This is what my grandmother used to say with astonishing regularity whenever she perceived the world to be a Worsening Place.* “Bring back National Service” was another regular supporting feature.
So. The necessity for another war. Even as a child I used to think this was a wicked thing to say and told her so. I had read about the two World Wars and I’d seen Vietnam and Palestine on the news; who could possibly want a repeat of that?
The problem is, I now know what she means. She didn’t want bombs, terror and death, she wanted an environment where people, looked after each other, valued what they had and didn’t whinge because they felt hard done by all the time. She saw what was coming and feared the dissolution of society.
Last night, Sister the Second and I watch ‘Housewife 49’ the real life story of Nella Last, a housewife during WW2, who wrote a diary for the Mass Observation Project. It is the sixth time I have watched it. Thank you to my cousin Long Lost 1 for introducing me to that.
Before the outbreak of war, Nella Last had been a timid, nervous and unfulfilled women with limited life experience, who was married to a suffocating and emotionally fearful man. The war gave her the courage and the opportunity to break out and learn who she was and what she could do. She joined the WVS, undertook practical, useful work and made friends with people who liked and valued her and it changed her life.
Many people today feel undervalued either at work, at home or in their social sphere. Women feel they have to have a career, children, an ideal home, foreign holidays, regular orgasms and a perfect body. Men are under tremendous pressure to support all these things and be a hands on father, a passionate and sensitive husband and maintain their masculinity at all times without feeling emasculated by their thrusting wives. And yet it’s still not enough.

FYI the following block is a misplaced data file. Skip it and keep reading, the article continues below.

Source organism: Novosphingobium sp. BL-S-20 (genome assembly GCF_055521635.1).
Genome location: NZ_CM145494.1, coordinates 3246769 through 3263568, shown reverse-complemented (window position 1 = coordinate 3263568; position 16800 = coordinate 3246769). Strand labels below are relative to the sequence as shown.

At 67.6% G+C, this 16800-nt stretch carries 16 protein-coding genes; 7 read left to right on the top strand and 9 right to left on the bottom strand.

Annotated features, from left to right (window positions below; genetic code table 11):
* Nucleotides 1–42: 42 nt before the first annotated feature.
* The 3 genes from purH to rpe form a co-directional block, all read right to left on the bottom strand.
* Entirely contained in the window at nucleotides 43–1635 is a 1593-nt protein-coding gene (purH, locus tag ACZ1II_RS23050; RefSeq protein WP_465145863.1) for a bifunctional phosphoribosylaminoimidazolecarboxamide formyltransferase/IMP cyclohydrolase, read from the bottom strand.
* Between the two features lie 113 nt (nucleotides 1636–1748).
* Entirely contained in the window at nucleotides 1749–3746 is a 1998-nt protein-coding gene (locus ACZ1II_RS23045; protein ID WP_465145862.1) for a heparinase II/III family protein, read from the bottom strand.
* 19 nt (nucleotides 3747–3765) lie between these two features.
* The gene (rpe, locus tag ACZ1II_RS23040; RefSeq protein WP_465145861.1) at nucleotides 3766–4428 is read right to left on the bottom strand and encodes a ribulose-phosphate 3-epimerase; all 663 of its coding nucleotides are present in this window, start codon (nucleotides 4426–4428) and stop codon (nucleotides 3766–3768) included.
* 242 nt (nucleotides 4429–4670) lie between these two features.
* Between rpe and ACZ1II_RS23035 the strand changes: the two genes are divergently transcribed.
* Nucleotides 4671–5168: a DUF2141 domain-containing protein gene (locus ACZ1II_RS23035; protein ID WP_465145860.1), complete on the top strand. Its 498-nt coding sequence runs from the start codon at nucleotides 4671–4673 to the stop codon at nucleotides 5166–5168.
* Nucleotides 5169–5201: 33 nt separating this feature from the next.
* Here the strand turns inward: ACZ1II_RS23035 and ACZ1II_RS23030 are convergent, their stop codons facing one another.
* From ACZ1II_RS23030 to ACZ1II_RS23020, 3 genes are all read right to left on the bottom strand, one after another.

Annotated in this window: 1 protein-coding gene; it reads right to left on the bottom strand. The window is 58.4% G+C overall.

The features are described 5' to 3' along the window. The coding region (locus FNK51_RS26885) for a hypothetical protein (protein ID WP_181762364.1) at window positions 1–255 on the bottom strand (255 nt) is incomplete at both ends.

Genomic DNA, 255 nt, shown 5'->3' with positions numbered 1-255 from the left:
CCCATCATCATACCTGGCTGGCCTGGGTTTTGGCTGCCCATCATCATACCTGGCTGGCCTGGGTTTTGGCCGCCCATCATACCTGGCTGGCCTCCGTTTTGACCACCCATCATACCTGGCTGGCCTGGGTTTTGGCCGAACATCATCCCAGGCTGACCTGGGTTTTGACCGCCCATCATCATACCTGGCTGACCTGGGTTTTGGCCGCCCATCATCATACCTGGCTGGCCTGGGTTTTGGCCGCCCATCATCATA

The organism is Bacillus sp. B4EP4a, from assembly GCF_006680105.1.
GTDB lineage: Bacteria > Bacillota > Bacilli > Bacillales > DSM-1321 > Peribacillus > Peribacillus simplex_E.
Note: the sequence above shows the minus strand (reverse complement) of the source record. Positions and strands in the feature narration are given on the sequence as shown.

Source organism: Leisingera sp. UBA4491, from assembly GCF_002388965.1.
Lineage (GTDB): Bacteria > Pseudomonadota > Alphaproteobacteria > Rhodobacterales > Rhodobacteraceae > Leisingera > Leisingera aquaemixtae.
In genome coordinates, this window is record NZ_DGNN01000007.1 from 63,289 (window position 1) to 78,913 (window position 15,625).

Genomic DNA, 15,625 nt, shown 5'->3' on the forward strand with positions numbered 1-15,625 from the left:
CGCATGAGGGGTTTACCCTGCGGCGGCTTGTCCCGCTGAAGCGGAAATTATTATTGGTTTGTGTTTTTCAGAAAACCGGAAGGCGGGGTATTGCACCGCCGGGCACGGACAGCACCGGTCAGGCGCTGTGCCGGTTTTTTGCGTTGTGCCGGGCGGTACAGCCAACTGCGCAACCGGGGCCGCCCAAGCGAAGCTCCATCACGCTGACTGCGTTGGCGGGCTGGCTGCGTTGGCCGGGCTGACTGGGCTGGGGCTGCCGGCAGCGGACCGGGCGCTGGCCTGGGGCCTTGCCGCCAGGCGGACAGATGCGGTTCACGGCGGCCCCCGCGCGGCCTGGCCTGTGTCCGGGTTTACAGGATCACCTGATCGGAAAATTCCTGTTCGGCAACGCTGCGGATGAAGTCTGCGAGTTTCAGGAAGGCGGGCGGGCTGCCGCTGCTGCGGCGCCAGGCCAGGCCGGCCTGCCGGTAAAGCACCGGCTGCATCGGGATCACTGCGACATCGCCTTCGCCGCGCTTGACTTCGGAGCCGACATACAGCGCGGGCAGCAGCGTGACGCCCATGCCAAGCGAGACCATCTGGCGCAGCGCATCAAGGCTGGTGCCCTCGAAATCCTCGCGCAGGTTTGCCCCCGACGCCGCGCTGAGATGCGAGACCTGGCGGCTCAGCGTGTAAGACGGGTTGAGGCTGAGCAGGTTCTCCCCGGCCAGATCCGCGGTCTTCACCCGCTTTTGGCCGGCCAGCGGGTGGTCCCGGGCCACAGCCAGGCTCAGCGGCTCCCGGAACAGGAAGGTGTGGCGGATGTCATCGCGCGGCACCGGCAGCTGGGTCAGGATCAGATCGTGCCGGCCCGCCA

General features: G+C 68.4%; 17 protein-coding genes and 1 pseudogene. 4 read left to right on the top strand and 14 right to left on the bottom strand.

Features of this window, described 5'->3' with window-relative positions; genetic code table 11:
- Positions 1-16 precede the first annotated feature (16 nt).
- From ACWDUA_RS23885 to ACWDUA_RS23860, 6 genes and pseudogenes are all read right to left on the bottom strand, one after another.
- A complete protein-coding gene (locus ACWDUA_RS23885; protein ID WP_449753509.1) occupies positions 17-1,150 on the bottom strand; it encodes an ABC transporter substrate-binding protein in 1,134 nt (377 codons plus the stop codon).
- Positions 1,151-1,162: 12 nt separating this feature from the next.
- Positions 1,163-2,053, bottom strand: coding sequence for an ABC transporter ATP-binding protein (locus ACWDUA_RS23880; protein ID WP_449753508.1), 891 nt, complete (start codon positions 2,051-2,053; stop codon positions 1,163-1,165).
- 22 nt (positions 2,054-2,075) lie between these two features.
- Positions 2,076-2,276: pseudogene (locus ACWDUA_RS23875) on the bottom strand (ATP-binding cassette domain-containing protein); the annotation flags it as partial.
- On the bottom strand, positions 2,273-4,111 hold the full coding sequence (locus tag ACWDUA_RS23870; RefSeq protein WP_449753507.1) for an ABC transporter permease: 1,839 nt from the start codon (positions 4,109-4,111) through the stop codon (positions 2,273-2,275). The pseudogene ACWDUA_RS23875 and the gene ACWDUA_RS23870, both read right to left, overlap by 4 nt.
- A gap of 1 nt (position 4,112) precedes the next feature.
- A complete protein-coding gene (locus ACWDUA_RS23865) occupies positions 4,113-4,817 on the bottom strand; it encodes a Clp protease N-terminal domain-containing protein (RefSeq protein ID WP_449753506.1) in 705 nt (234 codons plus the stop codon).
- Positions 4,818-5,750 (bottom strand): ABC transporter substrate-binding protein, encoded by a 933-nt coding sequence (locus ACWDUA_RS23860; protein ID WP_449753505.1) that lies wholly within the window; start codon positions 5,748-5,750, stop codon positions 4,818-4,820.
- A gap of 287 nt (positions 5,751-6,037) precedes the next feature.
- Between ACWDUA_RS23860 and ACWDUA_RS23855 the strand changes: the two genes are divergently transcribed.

Why are we doing this? Why do we have all these ‘time-saving’ gadgets and machines to help us in the home and yet we still have no time? Why can no-one bear to be quiet? Everywhere we go there is noise; music in shops, radios, television, traffic, ‘phones, computers, iPods. You see shuffling families walking together in shopping centres and half of them have earphones on. Trains are a cacophony of mobiles, laptops, fizzing high hats and people shouting into slivers of plastic that ‘I’M ON THE TRAIN!’
What are they trying to block out I wonder? I put it to you that they are drowning out the loudly gnashing teeth of greed. Strugging to suppress the wailing of their perceived inadequacy and desperately trying to quench the crackling flames of failure. No really.
Many people lead pointless lives. They are de-skilled, de-motivated and devolving. How many people are capable of sitting quietly with no sound, no flickering images? Even supposing that anyone can sew, knit or make things, how many would do it without the TV, radio or stereo piping away in the background?
I’m not suggesting that we should all be sitting in silence, just that we shouldn’t be frightened of doing so. We should allow ourselves time to reflect on what we’re doing, how we’re doing it and whether we’re on the right track.
I think we also need to have activities in our lives where we can actually see the end result of what we’ve being working towards. Many people never see a ‘product’ at work and never experience the satisfaction of a job well done and there’s not always a lot we can do about it. But we should try to find windows in our manic schedules in which to say ‘I am going to do this; I’m going to put some effort and skill into it and at the end, I will have this and I will like it’.
It doesn’t have to be anything grand or ambitious – it could be an Airfix model, a flower arrangement, a knitted scarf, a wooden toy, a jigsaw, the taking of photographs, a painting, writing a letter, building a model railway – anything that allows you to calm down, focus and create something.
And maybe some form of National Service wouldn’t be such a bad thing, particularly in view of the rising levels of youth unemployment. Not necessarily military, but a year or two’s community service might well be just the thing to drag disillusioned, unskilled young people away from their Nintendos and alcopops. Discuss.
Technology and communications are wonderful things and full of potential to enhance our lives, but if we’re not careful, they will become substitutes for self reliance, independent thought and creativity. Technology is only a tool. My grandmother didn’t want another war, she just wanted someone to restore the factory settings.
* Just for record I really, really regret that I didn’t realise what an interesting person my grandmother was until after she’d died. Although, in my defence, she was 77 when I was born and I was only 13 when she died. If you’re out there Nana, you were much loved and I’m sorry for being an ungrateful git.